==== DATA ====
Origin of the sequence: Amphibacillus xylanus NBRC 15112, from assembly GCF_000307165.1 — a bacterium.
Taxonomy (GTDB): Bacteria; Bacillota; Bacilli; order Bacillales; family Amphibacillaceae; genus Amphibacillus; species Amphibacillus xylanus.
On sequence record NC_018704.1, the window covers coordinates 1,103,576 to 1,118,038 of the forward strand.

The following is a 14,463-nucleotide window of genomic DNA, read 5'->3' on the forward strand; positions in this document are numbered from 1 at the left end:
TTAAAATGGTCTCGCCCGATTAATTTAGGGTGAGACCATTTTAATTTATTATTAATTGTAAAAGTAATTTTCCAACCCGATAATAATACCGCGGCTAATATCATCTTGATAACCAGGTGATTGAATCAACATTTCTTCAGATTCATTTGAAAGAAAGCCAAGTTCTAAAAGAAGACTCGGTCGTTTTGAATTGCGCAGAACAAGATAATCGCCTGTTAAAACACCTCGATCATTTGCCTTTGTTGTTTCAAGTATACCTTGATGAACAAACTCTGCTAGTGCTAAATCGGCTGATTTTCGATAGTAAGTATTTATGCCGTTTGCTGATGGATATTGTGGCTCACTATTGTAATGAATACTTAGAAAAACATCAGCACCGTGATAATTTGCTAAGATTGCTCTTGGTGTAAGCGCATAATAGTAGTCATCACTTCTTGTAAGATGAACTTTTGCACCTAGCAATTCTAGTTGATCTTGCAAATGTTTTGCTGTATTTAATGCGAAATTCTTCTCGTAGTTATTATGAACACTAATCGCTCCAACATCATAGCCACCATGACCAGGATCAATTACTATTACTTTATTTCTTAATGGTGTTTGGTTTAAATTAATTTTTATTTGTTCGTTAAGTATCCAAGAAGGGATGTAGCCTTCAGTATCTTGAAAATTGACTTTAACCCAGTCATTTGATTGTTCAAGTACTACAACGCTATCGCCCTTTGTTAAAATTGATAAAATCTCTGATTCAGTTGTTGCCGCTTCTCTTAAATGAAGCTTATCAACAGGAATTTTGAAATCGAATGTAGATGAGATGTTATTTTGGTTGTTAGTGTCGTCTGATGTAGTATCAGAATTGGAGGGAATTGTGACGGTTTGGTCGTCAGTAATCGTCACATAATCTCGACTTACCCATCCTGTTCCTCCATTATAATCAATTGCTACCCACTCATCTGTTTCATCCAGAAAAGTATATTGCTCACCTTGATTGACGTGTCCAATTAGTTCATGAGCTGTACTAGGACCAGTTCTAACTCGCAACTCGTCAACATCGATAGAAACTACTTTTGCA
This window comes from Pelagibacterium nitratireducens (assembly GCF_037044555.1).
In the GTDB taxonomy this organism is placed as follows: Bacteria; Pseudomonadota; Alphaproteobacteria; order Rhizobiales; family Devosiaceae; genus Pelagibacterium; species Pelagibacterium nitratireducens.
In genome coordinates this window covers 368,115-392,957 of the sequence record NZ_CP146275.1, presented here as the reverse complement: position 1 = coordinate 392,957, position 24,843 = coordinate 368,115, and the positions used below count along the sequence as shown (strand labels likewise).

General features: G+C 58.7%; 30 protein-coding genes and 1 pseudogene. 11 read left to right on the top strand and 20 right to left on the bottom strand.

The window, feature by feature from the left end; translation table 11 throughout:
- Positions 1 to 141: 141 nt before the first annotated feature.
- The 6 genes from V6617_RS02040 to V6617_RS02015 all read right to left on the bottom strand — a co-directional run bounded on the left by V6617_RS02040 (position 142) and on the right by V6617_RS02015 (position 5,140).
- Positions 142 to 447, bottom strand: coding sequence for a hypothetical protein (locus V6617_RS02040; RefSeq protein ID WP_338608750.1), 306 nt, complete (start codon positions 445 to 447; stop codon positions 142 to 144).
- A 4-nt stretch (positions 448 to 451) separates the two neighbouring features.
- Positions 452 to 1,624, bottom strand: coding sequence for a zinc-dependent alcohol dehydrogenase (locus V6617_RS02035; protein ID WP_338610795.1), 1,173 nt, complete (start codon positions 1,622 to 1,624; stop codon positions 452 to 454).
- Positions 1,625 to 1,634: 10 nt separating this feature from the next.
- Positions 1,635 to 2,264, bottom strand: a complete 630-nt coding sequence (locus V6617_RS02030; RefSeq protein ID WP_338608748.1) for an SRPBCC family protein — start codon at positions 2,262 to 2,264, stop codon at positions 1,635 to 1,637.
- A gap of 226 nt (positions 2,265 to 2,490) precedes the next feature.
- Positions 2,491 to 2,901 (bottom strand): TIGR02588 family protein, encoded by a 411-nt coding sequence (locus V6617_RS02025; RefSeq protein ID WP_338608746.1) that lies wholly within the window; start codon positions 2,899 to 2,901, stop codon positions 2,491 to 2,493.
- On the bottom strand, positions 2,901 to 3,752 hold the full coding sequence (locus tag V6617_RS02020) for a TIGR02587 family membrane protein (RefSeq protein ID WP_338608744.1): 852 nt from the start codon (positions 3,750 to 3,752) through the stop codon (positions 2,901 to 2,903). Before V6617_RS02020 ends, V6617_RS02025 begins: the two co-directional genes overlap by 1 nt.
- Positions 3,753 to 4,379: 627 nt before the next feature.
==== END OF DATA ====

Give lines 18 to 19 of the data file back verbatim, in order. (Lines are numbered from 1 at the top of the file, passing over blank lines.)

- A gap of 226 nt (positions 2,265 to 2,490) precedes the next feature.
- Positions 2,491 to 2,901 (bottom strand): TIGR02588 family protein, encoded by a 411-nt coding sequence (locus V6617_RS02025; RefSeq protein ID WP_338608746.1) that lies wholly within the window; start codon positions 2,899 to 2,901, stop codon positions 2,491 to 2,493.